10:10 AM – 10:30 AM  Q&A
Moderator: Robert Barsky

Click here to watch the event:

Replay event: Unmasking Masks, Part 2 | French Culture


 About the Speakers 

Robert Barsky  works at the intersection of language studies, literature and law, with applications to border crossings, language theory, radical American milieus, and literatures of the 19th and 20th centuries in English and French. He is the author or editor of numerous books on narrative and law, including  Undocumented Immigrants in an Era of Arbitrary Law: The Flight and Plight of Peoples’ Deemed ‘Illegal’  (2016);  Arguing and Justifying: Assessing the Convention Refugees’ Choice of Moment, Motive and Host Country  (2000);  Constructing a Productive Other: Discourse Theory and the Convention Refugee Hearing  (1994). His works on radical theory and practice include  Zellig  Harris: From American Linguistics to Socialist Zionism  (2011); The Chomsky Effect: A Radical Works beyond the Ivory Tower  (2007); and Noam Chomsky: A Life of Dissent  (1997). He is the founding editor of the border crossing journal AmeriQuests, the founding editor of  Discours social/Social Discourse, and the co-director, with Daniel Gervais, of the Literature and Law Seminar at Vanderbilt’s Robert Penn Warren Center.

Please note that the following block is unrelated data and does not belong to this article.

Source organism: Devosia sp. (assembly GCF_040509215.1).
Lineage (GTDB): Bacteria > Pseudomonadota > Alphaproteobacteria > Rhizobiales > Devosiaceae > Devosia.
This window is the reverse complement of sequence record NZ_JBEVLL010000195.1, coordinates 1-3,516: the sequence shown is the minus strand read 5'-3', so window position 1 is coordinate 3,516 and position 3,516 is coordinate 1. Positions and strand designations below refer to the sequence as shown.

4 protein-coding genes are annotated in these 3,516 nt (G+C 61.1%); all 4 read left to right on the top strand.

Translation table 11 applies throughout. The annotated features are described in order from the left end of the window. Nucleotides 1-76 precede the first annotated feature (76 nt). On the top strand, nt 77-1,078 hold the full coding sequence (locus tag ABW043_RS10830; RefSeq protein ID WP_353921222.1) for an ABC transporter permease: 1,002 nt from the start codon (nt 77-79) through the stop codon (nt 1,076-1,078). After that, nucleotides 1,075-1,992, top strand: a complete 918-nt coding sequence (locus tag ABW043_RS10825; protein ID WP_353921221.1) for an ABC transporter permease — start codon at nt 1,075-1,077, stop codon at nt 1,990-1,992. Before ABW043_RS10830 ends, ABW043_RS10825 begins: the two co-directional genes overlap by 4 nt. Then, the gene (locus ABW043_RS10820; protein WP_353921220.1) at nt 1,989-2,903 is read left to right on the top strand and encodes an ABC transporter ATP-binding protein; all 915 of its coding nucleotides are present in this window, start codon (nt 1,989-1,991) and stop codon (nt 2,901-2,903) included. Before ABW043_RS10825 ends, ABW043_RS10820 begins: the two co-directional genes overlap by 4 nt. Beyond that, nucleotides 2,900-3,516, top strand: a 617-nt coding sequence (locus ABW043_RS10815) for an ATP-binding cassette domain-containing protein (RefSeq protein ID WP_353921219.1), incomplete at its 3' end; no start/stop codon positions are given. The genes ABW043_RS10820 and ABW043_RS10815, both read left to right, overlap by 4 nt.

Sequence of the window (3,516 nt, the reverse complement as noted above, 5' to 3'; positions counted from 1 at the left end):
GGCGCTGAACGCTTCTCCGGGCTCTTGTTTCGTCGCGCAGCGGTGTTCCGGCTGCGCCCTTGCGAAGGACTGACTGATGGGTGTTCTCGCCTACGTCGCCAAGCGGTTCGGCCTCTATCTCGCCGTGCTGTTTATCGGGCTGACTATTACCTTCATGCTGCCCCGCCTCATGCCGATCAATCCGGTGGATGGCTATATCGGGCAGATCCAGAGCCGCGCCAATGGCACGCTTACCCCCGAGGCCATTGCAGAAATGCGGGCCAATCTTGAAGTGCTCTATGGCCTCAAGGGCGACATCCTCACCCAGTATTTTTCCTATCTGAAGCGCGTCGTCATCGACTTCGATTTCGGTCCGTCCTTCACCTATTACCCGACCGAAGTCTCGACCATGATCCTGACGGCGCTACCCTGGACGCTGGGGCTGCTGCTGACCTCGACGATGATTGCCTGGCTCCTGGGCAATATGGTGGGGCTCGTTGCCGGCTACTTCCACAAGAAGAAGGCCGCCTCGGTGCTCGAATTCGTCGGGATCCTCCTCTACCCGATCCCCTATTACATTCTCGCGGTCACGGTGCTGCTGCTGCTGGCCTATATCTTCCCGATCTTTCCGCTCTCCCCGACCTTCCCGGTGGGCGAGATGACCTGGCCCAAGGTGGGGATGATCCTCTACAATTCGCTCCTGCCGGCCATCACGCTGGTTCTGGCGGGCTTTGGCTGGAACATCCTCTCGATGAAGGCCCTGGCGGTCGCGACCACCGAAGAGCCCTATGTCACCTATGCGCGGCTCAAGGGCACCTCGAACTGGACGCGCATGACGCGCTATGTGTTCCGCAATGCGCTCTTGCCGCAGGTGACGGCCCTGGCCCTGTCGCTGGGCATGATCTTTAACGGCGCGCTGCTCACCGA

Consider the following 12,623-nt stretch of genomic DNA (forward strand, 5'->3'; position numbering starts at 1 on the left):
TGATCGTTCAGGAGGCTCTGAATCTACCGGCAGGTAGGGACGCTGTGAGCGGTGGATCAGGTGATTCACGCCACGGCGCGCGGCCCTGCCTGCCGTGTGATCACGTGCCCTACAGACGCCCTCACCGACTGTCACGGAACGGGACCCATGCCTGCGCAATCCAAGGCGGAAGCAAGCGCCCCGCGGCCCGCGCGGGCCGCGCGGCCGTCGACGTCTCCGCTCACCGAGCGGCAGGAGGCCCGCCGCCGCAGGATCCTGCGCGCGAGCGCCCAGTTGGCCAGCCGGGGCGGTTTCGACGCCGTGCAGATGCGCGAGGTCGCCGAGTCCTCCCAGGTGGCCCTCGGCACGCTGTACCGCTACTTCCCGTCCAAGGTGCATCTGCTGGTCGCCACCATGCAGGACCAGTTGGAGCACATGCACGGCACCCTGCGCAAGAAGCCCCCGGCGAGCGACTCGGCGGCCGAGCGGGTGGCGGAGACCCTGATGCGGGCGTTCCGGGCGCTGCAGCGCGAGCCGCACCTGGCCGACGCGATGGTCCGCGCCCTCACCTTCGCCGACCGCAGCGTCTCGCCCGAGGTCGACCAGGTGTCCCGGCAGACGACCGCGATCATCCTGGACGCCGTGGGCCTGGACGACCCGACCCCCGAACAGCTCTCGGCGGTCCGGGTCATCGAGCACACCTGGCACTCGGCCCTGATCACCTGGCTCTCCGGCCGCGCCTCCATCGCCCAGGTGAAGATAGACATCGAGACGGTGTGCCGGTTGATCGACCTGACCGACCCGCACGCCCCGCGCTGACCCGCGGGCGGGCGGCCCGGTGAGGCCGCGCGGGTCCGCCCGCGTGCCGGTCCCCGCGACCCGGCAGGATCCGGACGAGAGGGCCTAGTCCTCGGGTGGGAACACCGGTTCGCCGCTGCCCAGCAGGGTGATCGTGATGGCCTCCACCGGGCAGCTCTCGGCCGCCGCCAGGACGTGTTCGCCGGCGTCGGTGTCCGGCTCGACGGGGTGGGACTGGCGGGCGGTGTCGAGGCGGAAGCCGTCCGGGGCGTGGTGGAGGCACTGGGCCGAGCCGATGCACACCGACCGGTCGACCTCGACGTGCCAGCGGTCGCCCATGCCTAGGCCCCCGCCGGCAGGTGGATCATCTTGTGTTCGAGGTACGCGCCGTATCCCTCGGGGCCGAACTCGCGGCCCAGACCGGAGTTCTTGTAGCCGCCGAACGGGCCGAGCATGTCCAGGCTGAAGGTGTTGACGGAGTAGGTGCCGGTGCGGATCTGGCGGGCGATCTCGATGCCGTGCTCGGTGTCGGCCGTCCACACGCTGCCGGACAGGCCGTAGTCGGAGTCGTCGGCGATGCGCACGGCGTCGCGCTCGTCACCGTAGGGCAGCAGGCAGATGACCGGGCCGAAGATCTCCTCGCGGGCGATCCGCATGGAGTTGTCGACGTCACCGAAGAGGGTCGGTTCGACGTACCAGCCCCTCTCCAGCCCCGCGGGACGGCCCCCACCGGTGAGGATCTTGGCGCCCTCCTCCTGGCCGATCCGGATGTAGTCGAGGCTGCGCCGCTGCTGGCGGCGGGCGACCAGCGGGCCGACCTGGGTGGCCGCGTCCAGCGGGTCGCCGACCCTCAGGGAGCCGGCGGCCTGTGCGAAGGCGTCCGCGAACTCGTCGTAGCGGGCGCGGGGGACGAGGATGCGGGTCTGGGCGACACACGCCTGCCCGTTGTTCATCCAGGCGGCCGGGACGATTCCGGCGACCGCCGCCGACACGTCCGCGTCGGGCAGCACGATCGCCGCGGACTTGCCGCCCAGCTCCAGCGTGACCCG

Vincent Bruyère's research draws on literary theory, visual culture, and the history of the body to historicize the politics of life, health, and sustainability. He is the author of  Perishability Fatigue: Forays  Into  Environmental Loss and Decay  (Columbia, 2018). His new project, “Early/Modern/Future,” examines how concepts debated within early modern studies, such as the notion of anachronism, can redirect our attention to the ways in which predictive science addresses issues of temporality, vulnerability, and transience.